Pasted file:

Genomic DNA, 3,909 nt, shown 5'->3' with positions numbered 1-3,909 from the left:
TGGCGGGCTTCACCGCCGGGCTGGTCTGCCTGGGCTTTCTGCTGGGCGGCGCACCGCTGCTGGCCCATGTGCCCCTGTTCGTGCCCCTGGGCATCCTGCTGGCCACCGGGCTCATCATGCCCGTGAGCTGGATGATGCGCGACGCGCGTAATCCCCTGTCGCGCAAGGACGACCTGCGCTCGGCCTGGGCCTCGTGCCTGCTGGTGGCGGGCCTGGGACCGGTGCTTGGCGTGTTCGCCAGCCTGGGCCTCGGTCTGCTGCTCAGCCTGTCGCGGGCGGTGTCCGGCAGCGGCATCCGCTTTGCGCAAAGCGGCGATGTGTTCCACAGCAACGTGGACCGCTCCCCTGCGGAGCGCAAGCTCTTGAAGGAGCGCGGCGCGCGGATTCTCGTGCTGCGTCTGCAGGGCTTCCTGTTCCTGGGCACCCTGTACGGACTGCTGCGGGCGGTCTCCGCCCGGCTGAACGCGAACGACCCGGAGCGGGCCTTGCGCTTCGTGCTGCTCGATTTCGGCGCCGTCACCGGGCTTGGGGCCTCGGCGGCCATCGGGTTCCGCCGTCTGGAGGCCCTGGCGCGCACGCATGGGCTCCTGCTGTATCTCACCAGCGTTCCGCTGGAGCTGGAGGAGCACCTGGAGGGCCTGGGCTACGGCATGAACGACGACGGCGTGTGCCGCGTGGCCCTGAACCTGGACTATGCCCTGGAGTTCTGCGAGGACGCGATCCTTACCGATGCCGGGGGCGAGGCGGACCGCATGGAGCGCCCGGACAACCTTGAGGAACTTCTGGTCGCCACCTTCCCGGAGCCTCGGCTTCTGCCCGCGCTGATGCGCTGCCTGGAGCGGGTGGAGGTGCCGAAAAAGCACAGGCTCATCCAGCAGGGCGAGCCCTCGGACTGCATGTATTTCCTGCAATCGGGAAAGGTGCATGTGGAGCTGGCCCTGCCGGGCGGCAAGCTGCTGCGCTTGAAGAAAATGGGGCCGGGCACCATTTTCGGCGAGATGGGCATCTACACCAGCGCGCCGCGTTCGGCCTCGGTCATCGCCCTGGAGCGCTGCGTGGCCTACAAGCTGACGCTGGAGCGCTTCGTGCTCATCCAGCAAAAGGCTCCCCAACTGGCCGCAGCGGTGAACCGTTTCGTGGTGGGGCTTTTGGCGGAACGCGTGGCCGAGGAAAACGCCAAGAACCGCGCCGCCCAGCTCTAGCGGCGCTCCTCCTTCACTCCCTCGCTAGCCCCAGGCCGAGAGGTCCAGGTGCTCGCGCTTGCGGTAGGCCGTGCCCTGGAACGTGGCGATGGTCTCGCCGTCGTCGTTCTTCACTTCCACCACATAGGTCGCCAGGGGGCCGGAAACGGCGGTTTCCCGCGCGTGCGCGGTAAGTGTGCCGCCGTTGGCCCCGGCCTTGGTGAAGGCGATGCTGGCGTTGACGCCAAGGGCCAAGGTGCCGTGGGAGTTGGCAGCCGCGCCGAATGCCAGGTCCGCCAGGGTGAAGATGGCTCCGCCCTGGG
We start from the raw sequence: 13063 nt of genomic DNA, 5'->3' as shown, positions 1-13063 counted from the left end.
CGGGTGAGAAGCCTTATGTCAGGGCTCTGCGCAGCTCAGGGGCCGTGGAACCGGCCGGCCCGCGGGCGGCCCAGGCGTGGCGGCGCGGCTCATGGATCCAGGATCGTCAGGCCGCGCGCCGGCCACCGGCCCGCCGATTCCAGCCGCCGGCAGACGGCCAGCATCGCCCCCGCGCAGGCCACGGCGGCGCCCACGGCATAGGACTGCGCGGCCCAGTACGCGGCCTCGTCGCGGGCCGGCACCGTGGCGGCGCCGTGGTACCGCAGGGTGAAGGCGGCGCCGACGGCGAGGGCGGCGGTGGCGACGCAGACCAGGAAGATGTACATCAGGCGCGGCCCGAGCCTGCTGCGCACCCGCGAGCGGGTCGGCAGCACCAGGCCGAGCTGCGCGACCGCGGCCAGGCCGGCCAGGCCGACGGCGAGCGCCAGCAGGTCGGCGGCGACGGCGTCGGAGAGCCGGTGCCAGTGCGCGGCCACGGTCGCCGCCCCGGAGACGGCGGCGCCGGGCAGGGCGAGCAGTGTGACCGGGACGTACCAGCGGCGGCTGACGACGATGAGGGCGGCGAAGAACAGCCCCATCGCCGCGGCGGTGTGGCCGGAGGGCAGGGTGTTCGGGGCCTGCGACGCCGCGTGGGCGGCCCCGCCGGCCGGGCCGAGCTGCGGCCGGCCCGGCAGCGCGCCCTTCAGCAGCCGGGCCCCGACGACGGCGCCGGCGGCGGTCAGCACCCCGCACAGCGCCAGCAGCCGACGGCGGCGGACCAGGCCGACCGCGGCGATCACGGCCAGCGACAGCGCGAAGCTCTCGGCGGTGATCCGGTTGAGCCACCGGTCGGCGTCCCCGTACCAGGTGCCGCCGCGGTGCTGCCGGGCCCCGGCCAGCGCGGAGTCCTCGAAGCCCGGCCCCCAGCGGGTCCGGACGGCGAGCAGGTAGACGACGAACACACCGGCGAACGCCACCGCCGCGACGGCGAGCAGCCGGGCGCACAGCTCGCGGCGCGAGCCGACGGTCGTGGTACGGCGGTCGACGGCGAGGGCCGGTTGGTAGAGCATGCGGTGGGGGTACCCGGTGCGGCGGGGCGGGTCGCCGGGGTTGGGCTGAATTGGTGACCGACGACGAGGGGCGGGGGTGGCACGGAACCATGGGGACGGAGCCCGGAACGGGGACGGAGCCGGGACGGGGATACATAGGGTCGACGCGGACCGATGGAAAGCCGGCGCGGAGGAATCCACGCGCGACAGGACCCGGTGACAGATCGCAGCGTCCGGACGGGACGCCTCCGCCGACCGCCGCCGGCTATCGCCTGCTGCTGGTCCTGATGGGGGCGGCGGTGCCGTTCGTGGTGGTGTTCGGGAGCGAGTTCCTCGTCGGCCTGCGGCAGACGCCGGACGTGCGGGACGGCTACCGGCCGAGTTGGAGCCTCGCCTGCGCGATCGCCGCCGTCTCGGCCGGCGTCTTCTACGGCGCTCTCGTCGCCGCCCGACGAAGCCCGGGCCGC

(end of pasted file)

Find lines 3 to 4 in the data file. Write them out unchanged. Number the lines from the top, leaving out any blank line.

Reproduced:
We start from the raw sequence: 13063 nt of genomic DNA, 5'->3' as shown, positions 1-13063 counted from the left end.
CGGGTGAGAAGCCTTATGTCAGGGCTCTGCGCAGCTCAGGGGCCGTGGAACCGGCCGGCCCGCGGGCGGCCCAGGCGTGGCGGCGCGGCTCATGGATCCAGGATCGTCAGGCCGCGCGCCGGCCACCGGCCCGCCGATTCCAGCCGCCGGCAGACGGCCAGCATCGCCCCCGCGCAGGCCACGGCGGCGCCCACGGCATAGGACTGCGCGGCCCAGTACGCGGCCTCGTCGCGGGCCGGCACCGTGGCGGCGCCGTGGTACCGCAGGGTGAAGGCGGCGCCGACGGCGAGGGCGGCGGTGGCGACGCAGACCAGGAAGATGTACATCAGGCGCGGCCCGAGCCTGCTGCGCACCCGCGAGCGGGTCGGCAGCACCAGGCCGAGCTGCGCGACCGCGGCCAGGCCGGCCAGGCCGACGGCGAGCGCCAGCAGGTCGGCGGCGACGGCGTCGGAGAGCCGGTGCCAGTGCGCGGCCACGGTCGCCGCCCCGGAGACGGCGGCGCCGGGCAGGGCGAGCAGTGTGACCGGGACGTACCAGCGGCGGCTGACGACGATGAGGGCGGCGAAGAACAGCCCCATCGCCGCGGCGGTGTGGCCGGAGGGCAGGGTGTTCGGGGCCTGCGACGCCGCGTGGGCGGCCCCGCCGGCCGGGCCGAGCTGCGGCCGGCCCGGCAGCGCGCCCTTCAGCAGCCGGGCCCCGACGACGGCGCCGGCGGCGGTCAGCACCCCGCACAGCGCCAGCAGCCGACGGCGGCGGACCAGGCCGACCGCGGCGATCACGGCCAGCGACAGCGCGAAGCTCTCGGCGGTGATCCGGTTGAGCCACCGGTCGGCGTCCCCGTACCAGGTGCCGCCGCGGTGCTGCCGGGCCCCGGCCAGCGCGGAGTCCTCGAAGCCCGGCCCCCAGCGGGTCCGGACGGCGAGCAGGTAGACGACGAACACACCGGCGAACGCCACCGCCGCGACGGCGAGCAGCCGGGCGCACAGCTCGCGGCGCGAGCCGACGGTCGTGGTACGGCGGTCGACGGCGAGGGCCGGTTGGTAGAGCATGCGGTGGGGGTACCCGGTGCGGCGGGGCGGGTCGCCGGGGTTGGGCTGAATTGGTGACCGACGACGAGGGGCGGGGGTGGCACGGAACCATGGGGACGGAGCCCGGAACGGGGACGGAGCCGGGACGGGGATACATAGGGTCGACGCGGACCGATGGAAAGCCGGCGCGGAGGAATCCACGCGCGACAGGACCCGGTGACAGATCGCAGCGTCCGGACGGGACGCCTCCGCCGACCGCCGCCGGCTATCGCCTGCTGCTGGTCCTGATGGGGGCGGCGGTGCCGTTCGTGGTGGTGTTCGGGAGCGAGTTCCTCGTCGGCCTGCGGCAGACGCCGGACGTGCGGGACGGCTACCGGCCGAGTTGGAGCCTCGCCTGCGCGATCGCCGCCGTCTCGGCCGGCGTCTTCTACGGCGCTCTCGTCGCCGCCCGACGAAGCCCGGGCCGC